- CTB stated that he had met with Thomas a couple of times in 2011 before The Sun article was published. From the evidence, it appeared that Thomas had informed photographers and journalists about those meetings in advance. CTB claimed that at the meetings, Thomas asked him for money to stop her from selling her story to the media. Thomas denied this and also denied any involvement with The Sun article.
Eady J started by saying that in cases involving competing Convention rights, the Court’s function is “well known” and “well established” by judicial authority. These cases require the Court to carry out a “balancing exercise”. In particular, where the right to respect for private and family life (art 8) and the right to freedom of expression (art 10) are in conflict, the balancing exercise translates to a two-step process. First, the Court looks to the subject-matter of a proposed publication and asks whether it gives rise to a “reasonable expectation of privacy” on the part of the claimant resisting publication. Second, the Court asks whether the claimant’s art 8 right to privacy ought to be “overridden by any countervailing considerations”. Those considerations include the art 10 freedom of expression right of all stakeholders (eg, journalists), as well as the public interest and “the right of citizens generally to receive information”.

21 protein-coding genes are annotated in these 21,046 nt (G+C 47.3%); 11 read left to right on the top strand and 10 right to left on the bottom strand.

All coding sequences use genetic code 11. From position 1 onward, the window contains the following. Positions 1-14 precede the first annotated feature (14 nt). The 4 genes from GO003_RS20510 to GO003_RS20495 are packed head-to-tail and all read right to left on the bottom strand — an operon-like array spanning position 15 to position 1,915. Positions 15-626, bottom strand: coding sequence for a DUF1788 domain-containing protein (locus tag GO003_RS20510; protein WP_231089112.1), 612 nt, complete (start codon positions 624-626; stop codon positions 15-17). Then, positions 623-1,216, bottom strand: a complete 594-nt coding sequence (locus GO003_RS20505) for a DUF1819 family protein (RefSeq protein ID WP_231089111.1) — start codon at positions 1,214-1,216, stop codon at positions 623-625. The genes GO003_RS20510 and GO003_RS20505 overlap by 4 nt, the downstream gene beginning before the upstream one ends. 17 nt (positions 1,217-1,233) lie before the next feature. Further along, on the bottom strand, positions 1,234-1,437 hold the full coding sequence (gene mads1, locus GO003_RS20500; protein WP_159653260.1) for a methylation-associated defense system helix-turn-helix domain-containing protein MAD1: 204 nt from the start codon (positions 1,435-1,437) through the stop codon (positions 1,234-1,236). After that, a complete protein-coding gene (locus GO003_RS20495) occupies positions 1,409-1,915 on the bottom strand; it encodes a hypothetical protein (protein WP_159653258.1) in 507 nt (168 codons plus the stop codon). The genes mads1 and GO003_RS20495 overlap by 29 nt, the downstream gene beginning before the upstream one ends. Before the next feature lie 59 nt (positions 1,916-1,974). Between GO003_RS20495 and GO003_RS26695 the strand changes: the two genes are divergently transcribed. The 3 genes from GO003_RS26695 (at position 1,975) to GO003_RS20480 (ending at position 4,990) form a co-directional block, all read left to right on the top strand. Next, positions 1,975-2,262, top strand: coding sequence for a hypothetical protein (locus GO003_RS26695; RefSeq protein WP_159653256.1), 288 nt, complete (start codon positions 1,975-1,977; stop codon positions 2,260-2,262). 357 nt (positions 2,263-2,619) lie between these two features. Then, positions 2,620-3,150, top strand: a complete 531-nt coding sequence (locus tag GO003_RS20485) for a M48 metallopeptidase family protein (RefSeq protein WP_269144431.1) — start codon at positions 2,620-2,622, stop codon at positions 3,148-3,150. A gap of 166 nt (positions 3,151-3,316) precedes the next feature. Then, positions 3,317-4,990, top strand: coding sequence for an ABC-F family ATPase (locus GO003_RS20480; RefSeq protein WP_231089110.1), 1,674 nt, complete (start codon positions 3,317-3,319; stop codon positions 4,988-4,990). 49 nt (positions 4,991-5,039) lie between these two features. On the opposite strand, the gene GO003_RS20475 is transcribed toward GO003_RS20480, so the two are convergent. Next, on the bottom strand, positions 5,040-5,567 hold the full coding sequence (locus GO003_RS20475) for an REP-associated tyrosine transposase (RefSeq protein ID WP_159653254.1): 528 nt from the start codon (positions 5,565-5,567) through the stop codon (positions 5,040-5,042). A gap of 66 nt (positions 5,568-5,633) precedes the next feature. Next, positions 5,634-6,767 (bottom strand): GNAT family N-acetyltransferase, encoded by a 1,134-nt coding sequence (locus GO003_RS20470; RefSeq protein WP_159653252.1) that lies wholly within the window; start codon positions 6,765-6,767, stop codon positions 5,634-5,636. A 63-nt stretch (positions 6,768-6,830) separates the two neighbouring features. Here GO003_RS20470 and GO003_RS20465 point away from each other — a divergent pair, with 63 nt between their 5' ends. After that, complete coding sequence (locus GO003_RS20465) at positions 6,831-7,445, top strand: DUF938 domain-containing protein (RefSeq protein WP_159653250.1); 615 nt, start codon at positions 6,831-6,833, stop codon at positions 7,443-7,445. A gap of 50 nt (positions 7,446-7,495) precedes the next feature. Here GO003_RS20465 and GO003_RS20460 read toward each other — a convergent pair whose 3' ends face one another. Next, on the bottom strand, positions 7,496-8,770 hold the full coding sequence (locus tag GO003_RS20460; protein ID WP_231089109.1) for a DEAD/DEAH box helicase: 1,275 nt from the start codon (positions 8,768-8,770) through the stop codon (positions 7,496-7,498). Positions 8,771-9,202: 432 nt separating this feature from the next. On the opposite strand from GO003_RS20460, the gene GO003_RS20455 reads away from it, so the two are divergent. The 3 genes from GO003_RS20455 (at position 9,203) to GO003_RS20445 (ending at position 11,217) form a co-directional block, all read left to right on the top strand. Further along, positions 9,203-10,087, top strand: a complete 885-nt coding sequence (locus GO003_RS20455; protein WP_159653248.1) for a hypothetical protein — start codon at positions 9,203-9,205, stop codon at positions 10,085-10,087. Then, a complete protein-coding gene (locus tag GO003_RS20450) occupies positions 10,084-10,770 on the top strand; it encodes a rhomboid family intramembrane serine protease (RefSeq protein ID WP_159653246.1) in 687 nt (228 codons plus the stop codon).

On the first limb, Eady J found in favour of CTB. The judge held that information about “conduct of an intimate and sexual nature” was well within the ambit of CTB’s reasonable expectation of privacy. This was especially so in the circumstances of this case, where there was no indication that either CTB or Thomas intended to conduct their relationship openly and in public.